Can you define what "first-generation student" means to you? What made you unique as a student, aside from family history?

A first-generation student is one where his or her parents have not attained bachelor’s degrees. In other words, the first-gen student is the first in their family to graduate from college. In my situation, neither of my parents graduated from high school, much less attended college. However, my parents always had very high expectations for my educational outcomes and met those expectations with a high level of care. And now, here I am, the executive director of an organization whose mission is to see that first-generation students, like myself, earn a four-year college degree and a life of choice and opportunity.

How did your approach to education as a first-generation student differ from your legacy counterparts?

Reflecting on my experiences in college, particularly in my early college years and the years preceding, I viewed college as the place where I would learn exactly what I wanted to do with the rest of my life and as a pathway to a career, which resulted in emphasising the destination of a college degree instead of the journey of a college experience. Many of my legacy counterparts, however, viewed college as an opportunity to maximize exposure to a myriad of experiences, not only limited to career. I remember feeling a tremendous sense of pressure and responsibility to succeed. I felt it was incumbent upon me to break the chains of intergenerational poverty that my family had experienced for generations. I do not recall my legacy counterparts feeling such pressures.

Why is it important for first-generation students to attend college?

At College Track, we know a four-year college degree continues to be the best predictor of upward social mobility. And yet, even while college attendance rates continue to rise, the gap in college completion, particularly for lower-income, first-generation Americans and students of color, is widening at an alarming rate. In order to have a world where everyone can participate, and to meet the demands of the workforce, we need to support first-generation students and help them earn a four-year college degree. 87% of College Track students will be the first in their family to earn a college degree.

Also, if as an employer you want a leader that is adaptable, resourceful, innovative, look no further than a first-generation college graduate.

There is also a level of social capital that is very rarely acquired by first-generation students if they do not attend and graduate from college, a level of social capital that is necessary for all voices in society to be represented. We know that a college degree is a requirement to be in many positions with decision-making authority and we know that the majority of Americans do not have a college degree. Therefore, in order to ensure representation for the majority, we must have first-generation students attend and complete college so that they can lead and make decisions with the perspective and experience of those who are all-too-often under-represented in leadership.

We set out to change the narrative by equipping first-generation students with the tools, resources, encouragement, support, and love necessary to not only succeed in college selection, enrollment, persistence, and graduation, but also to serve as change agents in their communities to, in the words of our late U.S. Secretary of Commerce, Ron Brown, “keep the door open and the ladder down for others to follow.”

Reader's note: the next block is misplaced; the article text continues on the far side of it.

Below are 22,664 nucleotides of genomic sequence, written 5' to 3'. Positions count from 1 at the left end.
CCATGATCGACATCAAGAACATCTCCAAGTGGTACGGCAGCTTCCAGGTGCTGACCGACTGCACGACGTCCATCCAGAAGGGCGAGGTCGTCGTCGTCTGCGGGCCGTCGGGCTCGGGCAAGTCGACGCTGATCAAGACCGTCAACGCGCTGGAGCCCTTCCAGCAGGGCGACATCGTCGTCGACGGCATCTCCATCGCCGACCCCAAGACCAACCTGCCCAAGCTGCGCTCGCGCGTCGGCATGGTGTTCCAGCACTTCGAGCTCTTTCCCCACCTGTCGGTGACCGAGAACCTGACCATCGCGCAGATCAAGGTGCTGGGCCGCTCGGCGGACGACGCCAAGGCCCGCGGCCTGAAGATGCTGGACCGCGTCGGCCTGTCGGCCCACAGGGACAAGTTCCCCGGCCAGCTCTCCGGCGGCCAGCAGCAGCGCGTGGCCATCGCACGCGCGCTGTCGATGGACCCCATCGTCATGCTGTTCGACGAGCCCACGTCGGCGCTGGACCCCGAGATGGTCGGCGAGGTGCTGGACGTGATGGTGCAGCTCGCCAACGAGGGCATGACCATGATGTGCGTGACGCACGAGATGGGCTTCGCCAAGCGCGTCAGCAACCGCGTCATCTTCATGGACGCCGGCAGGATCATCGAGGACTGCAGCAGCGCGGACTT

It's often said that first-generation students tend to be insecure about their educational path and lack the level of support that their counterparts have. Do you agree with this? If so, why do first-generation students feel less confident? What factors determine support?

This is exactly the challenge College Track is set up to help students overcome. Students who are the first in their family to apply to college usually don’t have family members to effectively help navigate the process. We guide our students through the admissions and financial aid processes, help them narrow their list of colleges and ultimately assist them in deciding which school will be a “best fit” for them. We fill in the gaps that families and many secondary schools cannot, so our students will not only get to college but will successfully graduate.

In what areas did you struggle as a first-generation student?

Most of my struggles were academic and social/emotional, particularly in my first years of college. My high school did not adequately prepare me for the academic rigor that awaited me at Stanford and I quickly learned that there not only existed a significant disparity between the haves and have-nots on campus, but that I was very much a member of the latter group. While I did not feel that others treated me differently as a result of my lack of financial resources, I remember initially battling what is described as impostor syndrome, sometimes feeling like I was only admitted to increase the university’s diversity.

In your experience, what are some key pieces of information that first-generation students are missing or learn later?

First-generation students often lack the social networks that are an important component of college life, and also highly useful when seeking internships and employment. They often under-utilize campus resources and support, that are most helpful to navigating college successfully, such as career centers, office hours, counseling services, and study abroad opportunities. Many times first-generation students are simply not aware that these resources even exist.